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Modern and Traditional Japanese Culture: The Psychology of Buddhism, Power Rangers, Masked Rider, Manga, Anime and Shinto. 在日イギリス人男性による日本文化論.

Tuesday, June 04, 2013


The School-boy Haiku Poet

The Schoolboy Haiku Poet

A book of Japanese short verses (Haiku) by a schoolboy has been published recently (Kobayashi, 2013). The haiku that is featured on the cover, and used as the subtitle for the book, is good.


Ikitashi Ikenu
Haru no Ame

I wanted to go but couldn't
Spring rain

The schoolboy poet was bullied at school and stayed at home quite often as a consequence.

As argued in previous posts Haiku poems attemtp to lead the reader to a little bit of Buddhist enlightenment by encouraging them to reach a erroneous interpretation of the poem before returning them to, or hinting at the nature of the poetic experience.

Rain often features in Haiku partly I think because rain can not usually be seen (except in its effects) only inferred. Two other famous haiku by Basho and Buson mention "rain" (encouraging the reading to attempt to imagine it) before admitting that they were in fact looking at a river, or houses on the far side of a river.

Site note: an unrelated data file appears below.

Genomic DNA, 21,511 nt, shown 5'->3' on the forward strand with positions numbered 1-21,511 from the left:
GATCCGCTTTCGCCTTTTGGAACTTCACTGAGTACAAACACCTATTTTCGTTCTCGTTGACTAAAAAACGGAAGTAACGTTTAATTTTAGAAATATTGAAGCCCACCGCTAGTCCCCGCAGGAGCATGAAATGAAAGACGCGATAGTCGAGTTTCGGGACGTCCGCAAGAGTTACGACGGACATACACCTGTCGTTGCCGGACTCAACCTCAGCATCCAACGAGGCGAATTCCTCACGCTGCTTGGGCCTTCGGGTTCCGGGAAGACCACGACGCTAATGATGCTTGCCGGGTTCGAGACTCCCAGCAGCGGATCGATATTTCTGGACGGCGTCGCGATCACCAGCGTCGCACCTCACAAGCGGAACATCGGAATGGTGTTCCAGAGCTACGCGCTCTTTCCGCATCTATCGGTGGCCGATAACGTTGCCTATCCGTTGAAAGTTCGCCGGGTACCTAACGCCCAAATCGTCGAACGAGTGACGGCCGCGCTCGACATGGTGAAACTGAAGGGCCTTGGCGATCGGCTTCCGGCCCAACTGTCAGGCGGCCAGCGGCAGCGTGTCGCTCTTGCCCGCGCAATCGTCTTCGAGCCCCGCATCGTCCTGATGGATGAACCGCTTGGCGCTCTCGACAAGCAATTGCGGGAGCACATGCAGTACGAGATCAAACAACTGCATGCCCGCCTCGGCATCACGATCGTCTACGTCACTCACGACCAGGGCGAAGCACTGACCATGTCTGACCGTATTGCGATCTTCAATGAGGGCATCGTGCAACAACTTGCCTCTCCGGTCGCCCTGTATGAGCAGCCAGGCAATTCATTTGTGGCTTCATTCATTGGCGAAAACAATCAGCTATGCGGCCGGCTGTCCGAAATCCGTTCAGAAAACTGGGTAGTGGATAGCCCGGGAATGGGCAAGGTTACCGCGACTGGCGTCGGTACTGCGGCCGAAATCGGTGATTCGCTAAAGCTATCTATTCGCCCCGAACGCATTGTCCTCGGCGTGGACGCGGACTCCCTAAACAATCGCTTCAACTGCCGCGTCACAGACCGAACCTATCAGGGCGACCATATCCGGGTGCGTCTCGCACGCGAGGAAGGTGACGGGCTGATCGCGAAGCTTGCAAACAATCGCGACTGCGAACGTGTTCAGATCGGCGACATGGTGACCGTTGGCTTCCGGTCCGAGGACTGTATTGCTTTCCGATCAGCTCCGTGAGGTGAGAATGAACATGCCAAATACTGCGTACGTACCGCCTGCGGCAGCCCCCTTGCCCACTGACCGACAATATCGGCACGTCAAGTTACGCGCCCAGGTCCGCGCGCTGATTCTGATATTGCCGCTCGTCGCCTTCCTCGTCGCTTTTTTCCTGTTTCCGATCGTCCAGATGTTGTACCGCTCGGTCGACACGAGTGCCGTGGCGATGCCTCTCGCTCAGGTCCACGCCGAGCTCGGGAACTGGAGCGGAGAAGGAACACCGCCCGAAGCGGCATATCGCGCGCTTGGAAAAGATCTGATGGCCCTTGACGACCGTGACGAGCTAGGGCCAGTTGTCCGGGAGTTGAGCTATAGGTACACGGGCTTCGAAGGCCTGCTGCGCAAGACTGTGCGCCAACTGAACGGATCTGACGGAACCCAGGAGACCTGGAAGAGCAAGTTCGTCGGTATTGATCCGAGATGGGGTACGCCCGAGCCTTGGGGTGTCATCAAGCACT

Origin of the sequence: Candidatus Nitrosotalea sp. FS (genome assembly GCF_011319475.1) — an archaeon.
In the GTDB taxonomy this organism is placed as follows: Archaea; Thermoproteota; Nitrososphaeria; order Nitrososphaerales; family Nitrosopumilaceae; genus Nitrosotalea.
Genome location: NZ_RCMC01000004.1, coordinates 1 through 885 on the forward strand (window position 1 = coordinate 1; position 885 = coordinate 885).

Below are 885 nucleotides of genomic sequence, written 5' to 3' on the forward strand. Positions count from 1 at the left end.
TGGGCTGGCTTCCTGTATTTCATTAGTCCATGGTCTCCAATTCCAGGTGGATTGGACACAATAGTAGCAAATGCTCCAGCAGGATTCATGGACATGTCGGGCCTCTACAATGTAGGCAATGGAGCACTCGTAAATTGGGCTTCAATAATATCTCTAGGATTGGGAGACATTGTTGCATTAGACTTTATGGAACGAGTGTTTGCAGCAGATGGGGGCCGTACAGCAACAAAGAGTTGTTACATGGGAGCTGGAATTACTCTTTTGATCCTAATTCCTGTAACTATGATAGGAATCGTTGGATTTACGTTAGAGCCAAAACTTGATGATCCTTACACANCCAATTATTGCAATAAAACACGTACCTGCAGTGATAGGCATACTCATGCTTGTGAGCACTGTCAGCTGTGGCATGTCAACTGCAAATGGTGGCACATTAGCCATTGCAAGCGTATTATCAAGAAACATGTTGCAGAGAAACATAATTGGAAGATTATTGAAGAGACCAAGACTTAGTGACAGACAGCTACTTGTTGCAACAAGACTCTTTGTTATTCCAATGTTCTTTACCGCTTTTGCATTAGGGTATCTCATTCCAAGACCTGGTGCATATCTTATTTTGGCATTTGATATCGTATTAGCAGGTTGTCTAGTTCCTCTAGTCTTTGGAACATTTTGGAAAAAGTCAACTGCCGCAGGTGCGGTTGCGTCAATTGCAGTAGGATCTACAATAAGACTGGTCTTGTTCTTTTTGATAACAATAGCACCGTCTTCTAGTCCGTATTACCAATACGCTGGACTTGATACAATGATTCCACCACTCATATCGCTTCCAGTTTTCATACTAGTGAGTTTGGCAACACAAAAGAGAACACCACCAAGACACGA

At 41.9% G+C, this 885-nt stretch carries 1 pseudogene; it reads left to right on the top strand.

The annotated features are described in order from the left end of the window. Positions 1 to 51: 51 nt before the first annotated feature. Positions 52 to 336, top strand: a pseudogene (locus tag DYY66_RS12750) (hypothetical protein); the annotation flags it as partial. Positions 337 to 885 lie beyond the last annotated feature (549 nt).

Is this schoolboy seeing rain? The poem is effective because it is inconclusive, hinting at another interpretation. School starts in spring in Japan, so one can imagine the schoolboy wanting to go to school but not going because his bullied and his feelings at this his predicament. I think we may imagine him crying. And there arises an alternative interpretation of the "Spring Rain." Is the spring rain the poets tears or not? The reader can imagine that the poet saw a wet spring day, a blurred image trough rain, glass or tears, but the in the face of the absense of a privelidged interpretation, the reader is returned to the uninterpreted image, the purity of the experience itself.

Above image based on detal from a photo by U-Ichiro 雨の港町

Kobayashi, K. 小林凜. (2013). ランドセル俳人の五・七・五 いじめられ行きたし行けぬ春の雨--11歳、不登校の少年。生きる希望は俳句を詠むこと。. ブックマン社.

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